For Many Low-Income Californians, Health Care is Still Too Expensive

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Despite health coverage gains under the Affordable Care Act, many low-income Californians are still struggling to afford medical care, with more than half reportedly delaying treatment because of cost, a recent survey found.

Almost a third of state residents making under 200 percent of the federal poverty level—about $49,000 annually for a family of four—said they had problems paying medical bills in the past year, according to the survey of more than 1,400 people conducted by the Kaiser Family Foundation and California Health Care Foundation.

Affordability barriers prompted 55 percent of low-income people or their household family members to delay getting medical or dental treatment in the past year, such as check-ups, tests, prescriptions and mental health care. By comparison, 36 percent of higher-income residents and their family members delayed care, the report found.

Even when they did get medical or dental care, a majority of low-income Californians had difficulty paying for it. Almost three quarters of low-income residents said they had to cut spending on other household items to pay medical bills, and about 6 out of 10 said they’d gutted their savings, put off vacations, or had to borrow money from family or friends to pay their medical bills.

“Affordability is really a problem among low-income Californians when it comes to health care,” said Lunna Lopes, survey analyst with the Kaiser Family Foundation. “We found it pretty striking to look at low-income Californians … compared to wealthier residents.”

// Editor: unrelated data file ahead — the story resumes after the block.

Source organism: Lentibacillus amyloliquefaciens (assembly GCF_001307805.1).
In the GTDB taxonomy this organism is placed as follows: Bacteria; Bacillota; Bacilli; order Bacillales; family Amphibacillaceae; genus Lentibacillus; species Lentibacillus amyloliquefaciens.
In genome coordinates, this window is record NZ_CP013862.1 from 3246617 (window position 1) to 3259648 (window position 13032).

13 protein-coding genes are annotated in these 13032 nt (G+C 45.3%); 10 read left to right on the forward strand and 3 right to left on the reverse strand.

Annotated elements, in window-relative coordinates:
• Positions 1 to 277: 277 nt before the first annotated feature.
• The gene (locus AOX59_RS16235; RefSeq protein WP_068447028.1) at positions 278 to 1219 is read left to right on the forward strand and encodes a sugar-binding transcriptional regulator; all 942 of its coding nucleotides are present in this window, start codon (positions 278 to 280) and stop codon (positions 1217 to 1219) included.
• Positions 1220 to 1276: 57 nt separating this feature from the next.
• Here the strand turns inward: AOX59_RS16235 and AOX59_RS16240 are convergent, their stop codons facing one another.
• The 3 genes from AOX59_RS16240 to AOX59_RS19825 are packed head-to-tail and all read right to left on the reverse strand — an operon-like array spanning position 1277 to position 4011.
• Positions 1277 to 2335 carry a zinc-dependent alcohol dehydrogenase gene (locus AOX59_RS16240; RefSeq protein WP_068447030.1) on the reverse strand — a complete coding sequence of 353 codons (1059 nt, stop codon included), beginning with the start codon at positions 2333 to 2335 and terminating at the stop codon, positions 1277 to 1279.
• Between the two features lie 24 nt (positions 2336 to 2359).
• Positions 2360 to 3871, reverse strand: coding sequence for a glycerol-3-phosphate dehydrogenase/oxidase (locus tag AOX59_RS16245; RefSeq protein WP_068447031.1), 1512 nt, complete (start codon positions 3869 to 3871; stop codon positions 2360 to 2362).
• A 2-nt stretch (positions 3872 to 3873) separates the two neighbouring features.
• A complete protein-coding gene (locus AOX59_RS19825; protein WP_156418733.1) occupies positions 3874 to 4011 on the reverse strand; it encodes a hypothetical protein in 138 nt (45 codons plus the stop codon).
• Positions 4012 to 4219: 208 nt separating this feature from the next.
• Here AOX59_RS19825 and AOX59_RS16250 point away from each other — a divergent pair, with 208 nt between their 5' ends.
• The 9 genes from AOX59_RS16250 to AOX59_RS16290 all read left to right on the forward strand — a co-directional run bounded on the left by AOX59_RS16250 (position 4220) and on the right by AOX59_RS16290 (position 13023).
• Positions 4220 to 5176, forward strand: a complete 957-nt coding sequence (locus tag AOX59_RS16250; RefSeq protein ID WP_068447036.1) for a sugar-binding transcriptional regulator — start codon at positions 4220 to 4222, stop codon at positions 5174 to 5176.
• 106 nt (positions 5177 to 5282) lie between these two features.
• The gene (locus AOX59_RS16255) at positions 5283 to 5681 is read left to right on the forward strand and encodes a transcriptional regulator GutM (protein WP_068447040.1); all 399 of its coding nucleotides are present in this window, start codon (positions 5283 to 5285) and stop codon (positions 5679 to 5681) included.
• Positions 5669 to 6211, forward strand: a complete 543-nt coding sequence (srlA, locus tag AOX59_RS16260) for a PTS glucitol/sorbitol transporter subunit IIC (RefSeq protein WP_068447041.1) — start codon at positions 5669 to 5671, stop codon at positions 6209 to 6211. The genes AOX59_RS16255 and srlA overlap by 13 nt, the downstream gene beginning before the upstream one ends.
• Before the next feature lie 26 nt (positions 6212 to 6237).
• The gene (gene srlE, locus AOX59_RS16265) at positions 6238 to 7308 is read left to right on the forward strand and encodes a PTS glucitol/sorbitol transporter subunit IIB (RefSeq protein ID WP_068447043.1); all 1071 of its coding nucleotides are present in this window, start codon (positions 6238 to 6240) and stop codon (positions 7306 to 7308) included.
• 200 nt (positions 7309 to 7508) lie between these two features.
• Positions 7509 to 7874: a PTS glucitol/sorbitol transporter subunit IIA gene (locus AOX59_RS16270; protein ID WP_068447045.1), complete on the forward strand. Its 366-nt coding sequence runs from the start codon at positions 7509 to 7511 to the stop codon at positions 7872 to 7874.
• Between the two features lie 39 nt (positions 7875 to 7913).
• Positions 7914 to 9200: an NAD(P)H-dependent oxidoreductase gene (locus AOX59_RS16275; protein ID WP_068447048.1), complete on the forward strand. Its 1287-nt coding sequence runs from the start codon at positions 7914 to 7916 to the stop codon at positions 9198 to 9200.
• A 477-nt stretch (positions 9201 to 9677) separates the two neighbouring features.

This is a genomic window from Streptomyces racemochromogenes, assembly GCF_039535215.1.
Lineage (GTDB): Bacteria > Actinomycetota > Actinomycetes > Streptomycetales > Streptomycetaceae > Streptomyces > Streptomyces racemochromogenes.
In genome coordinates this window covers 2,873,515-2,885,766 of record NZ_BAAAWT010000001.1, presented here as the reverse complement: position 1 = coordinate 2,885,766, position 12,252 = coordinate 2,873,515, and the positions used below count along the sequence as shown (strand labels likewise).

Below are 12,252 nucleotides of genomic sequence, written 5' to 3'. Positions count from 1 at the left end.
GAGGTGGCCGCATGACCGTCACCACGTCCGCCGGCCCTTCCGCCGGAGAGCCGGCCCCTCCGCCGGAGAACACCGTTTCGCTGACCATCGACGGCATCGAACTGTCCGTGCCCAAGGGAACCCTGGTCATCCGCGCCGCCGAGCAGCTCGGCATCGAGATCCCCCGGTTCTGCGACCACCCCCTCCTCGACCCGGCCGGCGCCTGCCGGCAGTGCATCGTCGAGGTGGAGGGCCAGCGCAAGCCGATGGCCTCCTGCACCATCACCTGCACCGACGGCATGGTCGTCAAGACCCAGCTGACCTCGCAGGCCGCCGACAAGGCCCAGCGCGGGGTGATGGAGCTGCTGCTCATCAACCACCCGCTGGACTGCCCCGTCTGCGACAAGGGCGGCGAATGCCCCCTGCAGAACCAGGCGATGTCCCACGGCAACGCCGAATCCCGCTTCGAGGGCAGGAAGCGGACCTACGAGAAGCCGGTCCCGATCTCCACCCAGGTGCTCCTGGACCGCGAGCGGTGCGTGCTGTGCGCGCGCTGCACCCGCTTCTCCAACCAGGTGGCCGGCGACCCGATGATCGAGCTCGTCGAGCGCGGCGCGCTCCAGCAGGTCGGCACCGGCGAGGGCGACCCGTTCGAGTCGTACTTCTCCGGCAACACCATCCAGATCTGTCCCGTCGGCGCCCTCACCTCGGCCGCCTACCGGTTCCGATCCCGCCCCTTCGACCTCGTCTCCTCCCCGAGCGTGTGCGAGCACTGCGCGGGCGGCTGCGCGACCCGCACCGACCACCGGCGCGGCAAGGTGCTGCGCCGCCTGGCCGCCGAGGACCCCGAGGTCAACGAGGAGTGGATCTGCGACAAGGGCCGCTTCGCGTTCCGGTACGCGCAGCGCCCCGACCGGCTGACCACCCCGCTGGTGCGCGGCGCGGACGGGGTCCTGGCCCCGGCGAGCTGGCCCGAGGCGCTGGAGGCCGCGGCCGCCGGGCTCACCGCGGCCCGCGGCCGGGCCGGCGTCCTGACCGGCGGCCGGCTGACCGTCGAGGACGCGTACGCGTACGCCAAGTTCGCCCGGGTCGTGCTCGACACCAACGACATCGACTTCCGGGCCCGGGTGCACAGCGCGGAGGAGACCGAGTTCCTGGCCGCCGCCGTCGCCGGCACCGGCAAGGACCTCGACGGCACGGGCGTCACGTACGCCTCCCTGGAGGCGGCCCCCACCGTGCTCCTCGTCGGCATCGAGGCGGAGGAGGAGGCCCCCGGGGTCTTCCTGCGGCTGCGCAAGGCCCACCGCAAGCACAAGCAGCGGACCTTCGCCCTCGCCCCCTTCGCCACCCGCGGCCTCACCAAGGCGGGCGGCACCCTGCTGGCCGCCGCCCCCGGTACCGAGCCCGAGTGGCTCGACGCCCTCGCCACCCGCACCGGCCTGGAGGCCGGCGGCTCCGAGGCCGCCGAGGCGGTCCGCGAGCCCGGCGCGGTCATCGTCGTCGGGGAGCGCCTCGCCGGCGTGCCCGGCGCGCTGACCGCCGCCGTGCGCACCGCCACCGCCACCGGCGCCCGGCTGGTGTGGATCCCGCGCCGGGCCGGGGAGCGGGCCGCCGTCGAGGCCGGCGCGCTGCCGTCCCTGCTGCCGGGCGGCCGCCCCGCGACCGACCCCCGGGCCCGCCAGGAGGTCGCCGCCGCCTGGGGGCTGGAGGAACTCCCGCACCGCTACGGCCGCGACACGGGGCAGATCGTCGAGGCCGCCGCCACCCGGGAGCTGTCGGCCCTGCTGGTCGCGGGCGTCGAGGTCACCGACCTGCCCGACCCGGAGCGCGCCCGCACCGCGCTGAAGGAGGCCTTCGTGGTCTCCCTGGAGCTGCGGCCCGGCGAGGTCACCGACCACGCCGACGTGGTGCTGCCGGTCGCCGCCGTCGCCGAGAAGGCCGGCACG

California has the highest poverty rate in the nation, when taking into account the state’s housing costs and other basic living expenses. Almost one in five state residents lives in poverty.

A recent budget deal approved by the state legislature is expected to ease some of health care expenses burden on low and moderate-income families. The budget, which is still awaiting Gov. Newsom’s approval, expands subsidies for people who purchase health insurance on the state’s Covered California exchange. It also reduces the amount of money some seniors have to pay toward coverage under the state’s Medi-Cal health insurance program, a situation known as the “senior penalty.”

“This budget includes significant new help for Californians to better access and afford coverage,” said Anthony Wright, who leads Health Access California, a statewide coalition of dozens of health care consumer advocacy groups. “This includes big steps toward a more affordable and accountable and universal health care system.”

Nevertheless, it’s unclear whether the budget will ease another major concern for low-income residents: access to providers, including mental health practitioners. Low-income Californians were more likely than wealthier residents to report that their community lacked enough hospitals, primary-care doctors and specialists.

Access to mental health care and substance-use treatment was a particularly big concern. About half of all Californians surveyed said they were concerned about a lack of access to these types of services.

“It was quite surprising to see mental health access come across as a real priority,” Lopes said. “That’s not just among low-income Californians but among all Californians.”

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